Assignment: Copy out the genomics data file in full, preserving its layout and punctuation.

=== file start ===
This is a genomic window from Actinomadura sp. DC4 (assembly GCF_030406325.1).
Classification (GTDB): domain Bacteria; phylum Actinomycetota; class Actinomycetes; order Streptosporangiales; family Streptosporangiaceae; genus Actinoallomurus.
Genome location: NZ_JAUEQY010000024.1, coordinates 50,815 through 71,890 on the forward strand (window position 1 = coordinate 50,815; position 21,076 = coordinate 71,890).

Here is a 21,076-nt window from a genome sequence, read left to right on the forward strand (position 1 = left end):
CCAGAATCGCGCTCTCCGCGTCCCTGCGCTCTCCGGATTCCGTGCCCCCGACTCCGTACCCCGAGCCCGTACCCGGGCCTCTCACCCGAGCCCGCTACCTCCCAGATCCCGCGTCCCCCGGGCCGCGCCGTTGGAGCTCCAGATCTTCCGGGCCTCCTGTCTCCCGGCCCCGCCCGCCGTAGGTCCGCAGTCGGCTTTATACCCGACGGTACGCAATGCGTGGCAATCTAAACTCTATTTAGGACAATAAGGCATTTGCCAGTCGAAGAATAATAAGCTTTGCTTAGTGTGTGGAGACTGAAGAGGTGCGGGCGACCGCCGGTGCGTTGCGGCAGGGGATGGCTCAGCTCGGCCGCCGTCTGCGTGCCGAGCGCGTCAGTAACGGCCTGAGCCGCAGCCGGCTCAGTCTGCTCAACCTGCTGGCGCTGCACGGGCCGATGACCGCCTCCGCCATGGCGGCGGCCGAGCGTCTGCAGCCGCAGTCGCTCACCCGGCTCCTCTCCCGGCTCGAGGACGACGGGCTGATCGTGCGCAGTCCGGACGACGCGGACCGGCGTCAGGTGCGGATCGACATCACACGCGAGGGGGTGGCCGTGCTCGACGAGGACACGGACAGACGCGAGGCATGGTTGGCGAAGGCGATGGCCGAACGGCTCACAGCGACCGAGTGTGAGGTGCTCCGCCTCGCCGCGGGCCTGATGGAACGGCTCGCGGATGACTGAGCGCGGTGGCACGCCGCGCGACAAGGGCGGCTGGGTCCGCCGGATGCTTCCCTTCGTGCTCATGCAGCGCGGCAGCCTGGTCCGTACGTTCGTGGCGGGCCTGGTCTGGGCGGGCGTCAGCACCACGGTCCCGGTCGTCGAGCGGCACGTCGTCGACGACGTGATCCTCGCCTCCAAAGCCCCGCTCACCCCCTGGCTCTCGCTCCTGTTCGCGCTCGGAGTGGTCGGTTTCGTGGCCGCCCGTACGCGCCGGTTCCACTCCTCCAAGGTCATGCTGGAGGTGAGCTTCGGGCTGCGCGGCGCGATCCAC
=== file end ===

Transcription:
This is a genomic window from Actinomadura sp. DC4 (assembly GCF_030406325.1).
Classification (GTDB): domain Bacteria; phylum Actinomycetota; class Actinomycetes; order Streptosporangiales; family Streptosporangiaceae; genus Actinoallomurus.
Genome location: NZ_JAUEQY010000024.1, coordinates 50,815 through 71,890 on the forward strand (window position 1 = coordinate 50,815; position 21,076 = coordinate 71,890).

Here is a 21,076-nt window from a genome sequence, read left to right on the forward strand (position 1 = left end):
CCAGAATCGCGCTCTCCGCGTCCCTGCGCTCTCCGGATTCCGTGCCCCCGACTCCGTACCCCGAGCCCGTACCCGGGCCTCTCACCCGAGCCCGCTACCTCCCAGATCCCGCGTCCCCCGGGCCGCGCCGTTGGAGCTCCAGATCTTCCGGGCCTCCTGTCTCCCGGCCCCGCCCGCCGTAGGTCCGCAGTCGGCTTTATACCCGACGGTACGCAATGCGTGGCAATCTAAACTCTATTTAGGACAATAAGGCATTTGCCAGTCGAAGAATAATAAGCTTTGCTTAGTGTGTGGAGACTGAAGAGGTGCGGGCGACCGCCGGTGCGTTGCGGCAGGGGATGGCTCAGCTCGGCCGCCGTCTGCGTGCCGAGCGCGTCAGTAACGGCCTGAGCCGCAGCCGGCTCAGTCTGCTCAACCTGCTGGCGCTGCACGGGCCGATGACCGCCTCCGCCATGGCGGCGGCCGAGCGTCTGCAGCCGCAGTCGCTCACCCGGCTCCTCTCCCGGCTCGAGGACGACGGGCTGATCGTGCGCAGTCCGGACGACGCGGACCGGCGTCAGGTGCGGATCGACATCACACGCGAGGGGGTGGCCGTGCTCGACGAGGACACGGACAGACGCGAGGCATGGTTGGCGAAGGCGATGGCCGAACGGCTCACAGCGACCGAGTGTGAGGTGCTCCGCCTCGCCGCGGGCCTGATGGAACGGCTCGCGGATGACTGAGCGCGGTGGCACGCCGCGCGACAAGGGCGGCTGGGTCCGCCGGATGCTTCCCTTCGTGCTCATGCAGCGCGGCAGCCTGGTCCGTACGTTCGTGGCGGGCCTGGTCTGGGCGGGCGTCAGCACCACGGTCCCGGTCGTCGAGCGGCACGTCGTCGACGACGTGATCCTCGCCTCCAAAGCCCCGCTCACCCCCTGGCTCTCGCTCCTGTTCGCGCTCGGAGTGGTCGGTTTCGTGGCCGCCCGTACGCGCCGGTTCCACTCCTCCAAGGTCATGCTGGAGGTGAGCTTCGGGCTGCGCGGCGCGATCCAC